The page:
PSU leads Big Ten in graduation rates
College Football Videos
Penn State's football team finished first in the Big Ten -- for the graduation rate of its 1999-2000 freshman class.
The Lions graduated 83 percent of that class, beating out Northwestern, which finished second at 79 percent. The national Division I-A average for that class is 55 percent.
Penn State's four-year graduation success rate for football is 80 percent, well above the I-A average of 66 percent.
The NCAA figures gave the entire Penn State athletic program an 86 percent graduation rate for those entering from 1996-97 through 1999-2000, above the I-A average of 78 percent.
"Penn State has always been a national leader in the graduation rate of our student-athletes," school president Graham Spanier said in a statement. "It is one of the hallmarks of our program, and something that brings pride to everyone at the university.
"This year's numbers show once again that our student-athletes are winning in the classroom as well as on the playing field."
Penn State also scored well with graduation rates for 1996-97 through 1999-2000 of 95 percent for women athletes compared with an 88 percent average, and 77 percent for African-American athletes, compared with a national I-A average of 61 percent.
Show commenting policy
TribLive commenting policy
You are solely responsible for your comments and by using TribLive.com you agree to our Terms of Service.
We moderate comments. Our goal is to provide substantive commentary for a general readership. By screening submissions, we provide a space where readers can share intelligent and informed commentary that enhances the quality of our news and information.
While most comments will be posted if they are on-topic and not abusive, moderating decisions are subjective. We will make them as carefully and consistently as we can. Because of the volume of reader comments, we cannot review individual moderation decisions with readers.
We value thoughtful comments representing a range of views that make their point quickly and politely. We make an effort to protect discussions from repeated comments either by the same reader or different readers.
We follow the same standards for taste as the daily newspaper. A few things we won't tolerate: personal attacks, obscenity, vulgarity, profanity (including expletives and letters followed by dashes), commercial promotion, impersonations, incoherence, proselytizing and SHOUTING. Don't include URLs to Web sites.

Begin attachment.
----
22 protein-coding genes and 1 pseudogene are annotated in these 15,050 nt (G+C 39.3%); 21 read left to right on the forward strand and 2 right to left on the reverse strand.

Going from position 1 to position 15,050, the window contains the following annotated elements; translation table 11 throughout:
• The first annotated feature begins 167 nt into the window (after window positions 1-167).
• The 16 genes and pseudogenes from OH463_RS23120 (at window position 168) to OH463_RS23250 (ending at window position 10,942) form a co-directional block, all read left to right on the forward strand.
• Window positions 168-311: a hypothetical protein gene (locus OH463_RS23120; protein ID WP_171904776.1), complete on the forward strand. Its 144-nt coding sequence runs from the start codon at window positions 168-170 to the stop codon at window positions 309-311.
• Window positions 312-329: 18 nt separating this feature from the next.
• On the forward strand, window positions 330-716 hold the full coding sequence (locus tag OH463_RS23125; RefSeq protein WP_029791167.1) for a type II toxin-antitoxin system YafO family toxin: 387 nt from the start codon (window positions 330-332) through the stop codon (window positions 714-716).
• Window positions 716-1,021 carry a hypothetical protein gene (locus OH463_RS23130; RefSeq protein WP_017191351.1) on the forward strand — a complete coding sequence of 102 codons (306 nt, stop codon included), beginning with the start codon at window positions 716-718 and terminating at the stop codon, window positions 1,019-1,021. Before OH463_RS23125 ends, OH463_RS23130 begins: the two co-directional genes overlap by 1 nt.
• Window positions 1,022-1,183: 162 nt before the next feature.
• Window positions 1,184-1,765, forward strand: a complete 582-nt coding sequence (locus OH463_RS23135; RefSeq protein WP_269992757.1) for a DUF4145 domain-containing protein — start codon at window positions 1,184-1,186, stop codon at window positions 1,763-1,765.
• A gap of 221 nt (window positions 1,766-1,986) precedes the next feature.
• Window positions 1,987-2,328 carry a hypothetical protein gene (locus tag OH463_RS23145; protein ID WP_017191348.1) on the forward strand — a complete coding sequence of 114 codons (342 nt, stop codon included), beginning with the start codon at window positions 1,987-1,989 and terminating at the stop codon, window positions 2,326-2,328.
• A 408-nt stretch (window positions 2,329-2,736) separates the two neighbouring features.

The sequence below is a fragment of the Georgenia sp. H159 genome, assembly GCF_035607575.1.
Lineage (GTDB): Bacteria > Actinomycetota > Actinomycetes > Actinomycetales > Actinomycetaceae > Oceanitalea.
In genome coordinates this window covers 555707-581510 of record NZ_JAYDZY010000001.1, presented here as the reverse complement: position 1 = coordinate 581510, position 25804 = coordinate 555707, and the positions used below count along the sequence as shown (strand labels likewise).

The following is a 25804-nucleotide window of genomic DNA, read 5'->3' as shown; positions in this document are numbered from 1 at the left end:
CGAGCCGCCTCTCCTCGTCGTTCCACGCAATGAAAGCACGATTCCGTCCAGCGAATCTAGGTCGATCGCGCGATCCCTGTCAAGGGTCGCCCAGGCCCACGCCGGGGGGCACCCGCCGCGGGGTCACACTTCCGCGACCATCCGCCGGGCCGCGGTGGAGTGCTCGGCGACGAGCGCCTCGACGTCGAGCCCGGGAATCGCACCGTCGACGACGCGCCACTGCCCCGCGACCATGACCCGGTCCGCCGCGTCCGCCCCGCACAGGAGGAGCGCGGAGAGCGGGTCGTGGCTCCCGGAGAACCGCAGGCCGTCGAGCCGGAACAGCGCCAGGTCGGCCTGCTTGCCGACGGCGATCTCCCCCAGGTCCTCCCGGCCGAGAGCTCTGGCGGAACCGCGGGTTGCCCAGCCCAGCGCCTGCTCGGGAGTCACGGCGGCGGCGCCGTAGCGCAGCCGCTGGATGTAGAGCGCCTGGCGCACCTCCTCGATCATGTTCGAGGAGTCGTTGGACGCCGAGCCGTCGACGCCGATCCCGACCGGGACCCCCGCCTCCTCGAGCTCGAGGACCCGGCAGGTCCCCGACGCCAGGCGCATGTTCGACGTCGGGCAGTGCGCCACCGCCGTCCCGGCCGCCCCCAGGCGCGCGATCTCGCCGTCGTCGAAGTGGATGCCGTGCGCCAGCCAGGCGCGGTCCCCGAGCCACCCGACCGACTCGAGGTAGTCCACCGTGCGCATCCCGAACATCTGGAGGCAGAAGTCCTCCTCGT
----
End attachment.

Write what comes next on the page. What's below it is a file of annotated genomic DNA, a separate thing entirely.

We do not edit comments. They are either approved or deleted. We reserve the right to edit a comment that is quoted or excerpted in an article. In this case, we may fix spelling and punctuation.
We welcome strong opinions and criticism of our work, but we don't want comments to become bogged down with discussions of our policies and we will moderate accordingly.
We appreciate it when readers and people quoted in articles or blog posts point out errors of fact or emphasis and will investigate all assertions. But these suggestions should be sent via e-mail. To avoid distracting other readers, we won't publish comments that suggest a correction. Instead, corrections will be made in a blog post or in an article.
- Football, men’s basketball among Pitt teams to post highest Academic Progress Rate scores
- Pirates use big 7th inning to sweep Marlins, stretch winning streak to 6
- Central Catholic downs Norwin to win 1st WPIAL baseball title
- Pirates notebook: Alvarez having success looking the other way
- Steelers notebook: Blake gets outside shot in nickel
- Soccer officials arrested in Zurich; World Cup votes probed
- NHL notebook: Bylsma interviews for Sabres’ job
- Santorum announces presidential run ‘where my American story began’
- Plum teacher, held for trial, vows to fight witness intimidation charge
- Rossi: Steelers’ tarnished Bell rings true
- Middlesex board upholds legality of zoning ordinance to allow gas well drilling